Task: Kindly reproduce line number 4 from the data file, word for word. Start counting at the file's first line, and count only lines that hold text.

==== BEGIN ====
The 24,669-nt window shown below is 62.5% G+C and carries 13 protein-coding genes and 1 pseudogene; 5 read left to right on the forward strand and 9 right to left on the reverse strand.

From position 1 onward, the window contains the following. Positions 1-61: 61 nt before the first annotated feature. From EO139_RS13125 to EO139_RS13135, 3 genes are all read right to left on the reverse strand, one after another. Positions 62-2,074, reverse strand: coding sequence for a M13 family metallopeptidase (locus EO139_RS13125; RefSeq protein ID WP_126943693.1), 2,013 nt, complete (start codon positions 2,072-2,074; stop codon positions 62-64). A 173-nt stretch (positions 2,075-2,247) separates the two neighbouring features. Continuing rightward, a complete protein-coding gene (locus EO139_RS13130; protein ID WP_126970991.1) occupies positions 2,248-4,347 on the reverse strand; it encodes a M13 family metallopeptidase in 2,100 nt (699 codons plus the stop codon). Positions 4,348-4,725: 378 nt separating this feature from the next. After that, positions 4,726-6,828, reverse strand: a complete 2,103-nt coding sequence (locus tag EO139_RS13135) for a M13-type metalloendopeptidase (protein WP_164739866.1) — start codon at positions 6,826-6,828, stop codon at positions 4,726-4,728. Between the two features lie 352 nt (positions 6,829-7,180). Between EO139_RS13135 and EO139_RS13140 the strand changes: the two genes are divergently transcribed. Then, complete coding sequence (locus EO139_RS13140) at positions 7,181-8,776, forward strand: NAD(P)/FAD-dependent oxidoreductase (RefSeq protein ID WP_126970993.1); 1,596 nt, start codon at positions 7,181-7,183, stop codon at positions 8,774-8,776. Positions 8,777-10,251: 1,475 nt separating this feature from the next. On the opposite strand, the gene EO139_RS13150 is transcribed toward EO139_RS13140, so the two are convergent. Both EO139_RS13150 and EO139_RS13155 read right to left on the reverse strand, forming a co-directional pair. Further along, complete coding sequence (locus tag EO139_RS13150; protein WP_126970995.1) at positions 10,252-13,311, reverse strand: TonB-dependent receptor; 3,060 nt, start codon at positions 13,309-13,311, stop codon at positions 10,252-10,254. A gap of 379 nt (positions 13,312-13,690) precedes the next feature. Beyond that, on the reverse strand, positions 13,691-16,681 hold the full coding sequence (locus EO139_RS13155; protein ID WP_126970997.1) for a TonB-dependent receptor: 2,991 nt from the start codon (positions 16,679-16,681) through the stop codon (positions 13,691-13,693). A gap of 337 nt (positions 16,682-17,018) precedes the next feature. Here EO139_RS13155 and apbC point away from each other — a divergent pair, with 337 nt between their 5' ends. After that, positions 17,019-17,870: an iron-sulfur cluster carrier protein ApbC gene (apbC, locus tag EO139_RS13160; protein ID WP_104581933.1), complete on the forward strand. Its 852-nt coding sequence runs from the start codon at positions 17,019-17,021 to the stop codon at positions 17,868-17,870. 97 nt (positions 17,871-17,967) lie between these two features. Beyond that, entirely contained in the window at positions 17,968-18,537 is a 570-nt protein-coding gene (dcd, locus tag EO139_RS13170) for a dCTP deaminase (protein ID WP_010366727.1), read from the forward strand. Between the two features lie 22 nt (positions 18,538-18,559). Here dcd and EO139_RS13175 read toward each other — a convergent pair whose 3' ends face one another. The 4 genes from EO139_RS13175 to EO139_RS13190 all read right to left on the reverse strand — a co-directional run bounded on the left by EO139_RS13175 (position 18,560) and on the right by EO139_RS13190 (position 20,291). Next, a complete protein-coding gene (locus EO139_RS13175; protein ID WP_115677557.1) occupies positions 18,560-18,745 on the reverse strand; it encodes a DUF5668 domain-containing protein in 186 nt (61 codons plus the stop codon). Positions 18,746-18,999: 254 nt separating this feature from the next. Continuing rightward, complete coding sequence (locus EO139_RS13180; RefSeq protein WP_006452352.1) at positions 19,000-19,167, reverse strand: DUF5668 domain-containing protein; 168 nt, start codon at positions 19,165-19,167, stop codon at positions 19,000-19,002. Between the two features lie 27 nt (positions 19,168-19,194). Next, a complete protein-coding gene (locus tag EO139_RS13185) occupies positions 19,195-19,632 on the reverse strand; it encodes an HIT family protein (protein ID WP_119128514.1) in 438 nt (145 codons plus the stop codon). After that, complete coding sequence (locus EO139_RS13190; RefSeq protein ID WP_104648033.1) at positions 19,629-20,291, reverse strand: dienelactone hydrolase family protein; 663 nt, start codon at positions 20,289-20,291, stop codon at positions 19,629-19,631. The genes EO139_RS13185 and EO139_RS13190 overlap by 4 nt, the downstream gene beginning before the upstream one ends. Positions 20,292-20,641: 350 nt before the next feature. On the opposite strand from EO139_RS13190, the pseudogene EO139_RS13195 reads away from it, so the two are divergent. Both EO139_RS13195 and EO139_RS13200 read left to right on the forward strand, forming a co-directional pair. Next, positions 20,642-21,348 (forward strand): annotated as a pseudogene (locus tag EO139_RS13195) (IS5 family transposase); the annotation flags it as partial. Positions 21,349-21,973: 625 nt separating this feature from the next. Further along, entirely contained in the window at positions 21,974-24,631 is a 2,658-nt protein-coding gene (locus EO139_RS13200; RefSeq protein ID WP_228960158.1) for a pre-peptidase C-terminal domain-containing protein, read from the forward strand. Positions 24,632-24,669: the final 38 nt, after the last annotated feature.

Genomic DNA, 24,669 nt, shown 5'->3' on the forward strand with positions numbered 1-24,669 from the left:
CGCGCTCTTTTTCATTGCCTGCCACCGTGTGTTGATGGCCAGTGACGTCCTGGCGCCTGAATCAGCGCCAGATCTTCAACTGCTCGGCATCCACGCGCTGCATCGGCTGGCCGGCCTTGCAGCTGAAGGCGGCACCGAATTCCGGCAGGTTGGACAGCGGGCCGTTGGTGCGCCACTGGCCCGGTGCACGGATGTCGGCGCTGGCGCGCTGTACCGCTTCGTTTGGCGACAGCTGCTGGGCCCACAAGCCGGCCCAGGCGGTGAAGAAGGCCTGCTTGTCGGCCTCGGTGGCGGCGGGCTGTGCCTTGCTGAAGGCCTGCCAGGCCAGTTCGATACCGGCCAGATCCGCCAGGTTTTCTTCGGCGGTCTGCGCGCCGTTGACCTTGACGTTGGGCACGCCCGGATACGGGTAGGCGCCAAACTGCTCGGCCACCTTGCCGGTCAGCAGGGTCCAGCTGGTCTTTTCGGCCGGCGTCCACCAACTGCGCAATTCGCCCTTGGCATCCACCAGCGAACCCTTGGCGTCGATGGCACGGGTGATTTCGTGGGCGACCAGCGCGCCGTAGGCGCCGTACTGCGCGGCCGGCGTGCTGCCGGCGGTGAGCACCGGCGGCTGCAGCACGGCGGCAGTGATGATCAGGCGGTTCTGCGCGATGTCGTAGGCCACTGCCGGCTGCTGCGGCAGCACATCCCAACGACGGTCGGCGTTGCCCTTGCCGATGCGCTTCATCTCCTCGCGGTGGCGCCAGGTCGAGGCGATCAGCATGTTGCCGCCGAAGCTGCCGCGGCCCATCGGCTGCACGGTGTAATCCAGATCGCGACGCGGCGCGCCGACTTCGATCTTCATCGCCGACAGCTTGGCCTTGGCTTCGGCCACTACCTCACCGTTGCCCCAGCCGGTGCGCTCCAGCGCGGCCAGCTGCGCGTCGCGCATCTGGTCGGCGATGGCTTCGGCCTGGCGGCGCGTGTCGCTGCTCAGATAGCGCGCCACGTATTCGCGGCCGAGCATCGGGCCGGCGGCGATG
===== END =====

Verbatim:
CGCGCTCTTTTTCATTGCCTGCCACCGTGTGTTGATGGCCAGTGACGTCCTGGCGCCTGAATCAGCGCCAGATCTTCAACTGCTCGGCATCCACGCGCTGCATCGGCTGGCCGGCCTTGCAGCTGAAGGCGGCACCGAATTCCGGCAGGTTGGACAGCGGGCCGTTGGTGCGCCACTGGCCCGGTGCACGGATGTCGGCGCTGGCGCGCTGTACCGCTTCGTTTGGCGACAGCTGCTGGGCCCACAAGCCGGCCCAGGCGGTGAAGAAGGCCTGCTTGTCGGCCTCGGTGGCGGCGGGCTGTGCCTTGCTGAAGGCCTGCCAGGCCAGTTCGATACCGGCCAGATCCGCCAGGTTTTCTTCGGCGGTCTGCGCGCCGTTGACCTTGACGTTGGGCACGCCCGGATACGGGTAGGCGCCAAACTGCTCGGCCACCTTGCCGGTCAGCAGGGTCCAGCTGGTCTTTTCGGCCGGCGTCCACCAACTGCGCAATTCGCCCTTGGCATCCACCAGCGAACCCTTGGCGTCGATGGCACGGGTGATTTCGTGGGCGACCAGCGCGCCGTAGGCGCCGTACTGCGCGGCCGGCGTGCTGCCGGCGGTGAGCACCGGCGGCTGCAGCACGGCGGCAGTGATGATCAGGCGGTTCTGCGCGATGTCGTAGGCCACTGCCGGCTGCTGCGGCAGCACATCCCAACGACGGTCGGCGTTGCCCTTGCCGATGCGCTTCATCTCCTCGCGGTGGCGCCAGGTCGAGGCGATCAGCATGTTGCCGCCGAAGCTGCCGCGGCCCATCGGCTGCACGGTGTAATCCAGATCGCGACGCGGCGCGCCGACTTCGATCTTCATCGCCGACAGCTTGGCCTTGGCTTCGGCCACTACCTCACCGTTGCCCCAGCCGGTGCGCTCCAGCGCGGCCAGCTGCGCGTCGCGCATCTGGTCGGCGATGGCTTCGGCCTGGCGGCGCGTGTCGCTGCTCAGATAGCGCGCCACGTATTCGCGGCCGAGCATCGGGCCGGCGGCGATG